Do you often find it difficult to remember when to take your pills? Or do you have to take too many of them in one go?
A breakthrough invention designed by a team of engineers in Singapore may be the solution: each medication can be adjusted to suit every patient's personalized needs.
This revolutionary invention is in the form of 3D-printed tablets developed by scientists from the National University of Singapore (NUS). Their goal is to make personalized medicine easier to take and friendlier to your wallet.
How Customized Pills Work
Taking and releasing drugs at the right time is crucial to attain optimal therapeutic effects for the body.
Although there are tablet-production methods that allow flexibility in taking medications, most of them have limitations, such as the following: low dosage, non-continuous release of drugs in the body, drugs released in large bursts or poor durability of tablets.
Now, thanks to a novel method of tablet fabrication, NUS researchers Soh Siow Ling and Sun Yajuan created pills that release drugs at various specific profiles.
Soh says the new fabrication method is simple, versatile and inexpensive, and it could be applied in either individualized settings or mass settings.
"This new tablet fabrication method is a game changer," says Soh.
Instead of being manufactured layer by layer, the customizable tablet is made up of three separate components, containing a polymer that holds the drug in a specially designed shape.
The polymer determines the rate of the drug release. Scientists say that by adjusting the shape, the drugs can be released at any rate.
NUS scientists created a computer software to help doctors draw the desired release profile and generate a template for tablets that matches a patient's treatment. The template is then used to produce the pills using a 3D printer.
The system is convenient, as it does not involve complex mathematical equations whenever a new release profile is needed.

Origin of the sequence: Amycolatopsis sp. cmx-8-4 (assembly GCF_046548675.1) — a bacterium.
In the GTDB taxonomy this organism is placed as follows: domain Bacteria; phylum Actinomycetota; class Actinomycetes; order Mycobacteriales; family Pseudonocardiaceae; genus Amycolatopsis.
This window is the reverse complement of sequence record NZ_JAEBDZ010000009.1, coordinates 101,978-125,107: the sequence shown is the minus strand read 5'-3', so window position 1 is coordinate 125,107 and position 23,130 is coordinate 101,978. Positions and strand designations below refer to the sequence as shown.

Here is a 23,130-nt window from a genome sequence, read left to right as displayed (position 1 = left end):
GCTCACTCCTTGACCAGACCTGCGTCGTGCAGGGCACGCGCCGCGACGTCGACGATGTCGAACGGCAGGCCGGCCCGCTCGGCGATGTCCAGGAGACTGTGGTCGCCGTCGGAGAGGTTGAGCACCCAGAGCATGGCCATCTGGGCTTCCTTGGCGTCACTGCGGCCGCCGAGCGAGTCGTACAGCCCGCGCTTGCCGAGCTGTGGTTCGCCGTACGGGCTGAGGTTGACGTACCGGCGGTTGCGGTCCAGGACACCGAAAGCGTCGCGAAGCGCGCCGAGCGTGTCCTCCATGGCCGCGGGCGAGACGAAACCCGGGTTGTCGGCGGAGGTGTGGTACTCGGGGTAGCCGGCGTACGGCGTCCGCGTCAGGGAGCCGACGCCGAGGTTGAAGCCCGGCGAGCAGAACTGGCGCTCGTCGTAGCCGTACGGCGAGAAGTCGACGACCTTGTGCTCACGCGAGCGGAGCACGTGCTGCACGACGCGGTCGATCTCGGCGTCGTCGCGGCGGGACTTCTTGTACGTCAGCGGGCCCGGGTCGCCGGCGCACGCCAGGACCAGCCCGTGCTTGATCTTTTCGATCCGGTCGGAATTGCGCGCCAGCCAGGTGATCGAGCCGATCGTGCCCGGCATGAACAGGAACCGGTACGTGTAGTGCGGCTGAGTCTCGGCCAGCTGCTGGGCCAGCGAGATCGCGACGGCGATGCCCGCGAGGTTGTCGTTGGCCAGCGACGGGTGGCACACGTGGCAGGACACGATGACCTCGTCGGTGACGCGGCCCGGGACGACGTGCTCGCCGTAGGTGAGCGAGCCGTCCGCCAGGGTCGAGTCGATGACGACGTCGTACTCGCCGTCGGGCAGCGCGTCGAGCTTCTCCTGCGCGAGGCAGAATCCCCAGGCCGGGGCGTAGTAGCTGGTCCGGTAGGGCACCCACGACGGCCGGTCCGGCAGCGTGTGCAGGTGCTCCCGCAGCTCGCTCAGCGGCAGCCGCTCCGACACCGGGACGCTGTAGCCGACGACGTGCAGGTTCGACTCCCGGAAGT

Drug Release Profiles
A common and constant type of drug release profile is when it is released at the same rate for a specific period of time. However, hormones and other chemicals may be required to be released in pulses at regular intervals that are in sync with the cycles of the body.
In some circumstances, a large dose is needed initially to act against targets and then release gradually for lower levels to maintain health. For this situation, a decreasing profile is appropriate.
With the help of 3D-printed pills, drug release profiles could range from a myriad of pills in just one tablet: one tablet for one pill that releases the drug at specific intervals during the day and any other tablets made on the spot to address the patients' needs.
During common types of delivery, it is important to take more than one type of drug. But with the new method developed by Soh, the tablet can be modified to include multiple types of drugs and customized to release at different rates.
Meanwhile, the NUS team is also doing further research exploring different combinations of materials for various polymer-based components to cater to a wide range of drugs. They also want to boost the efficacy of the method against illnesses.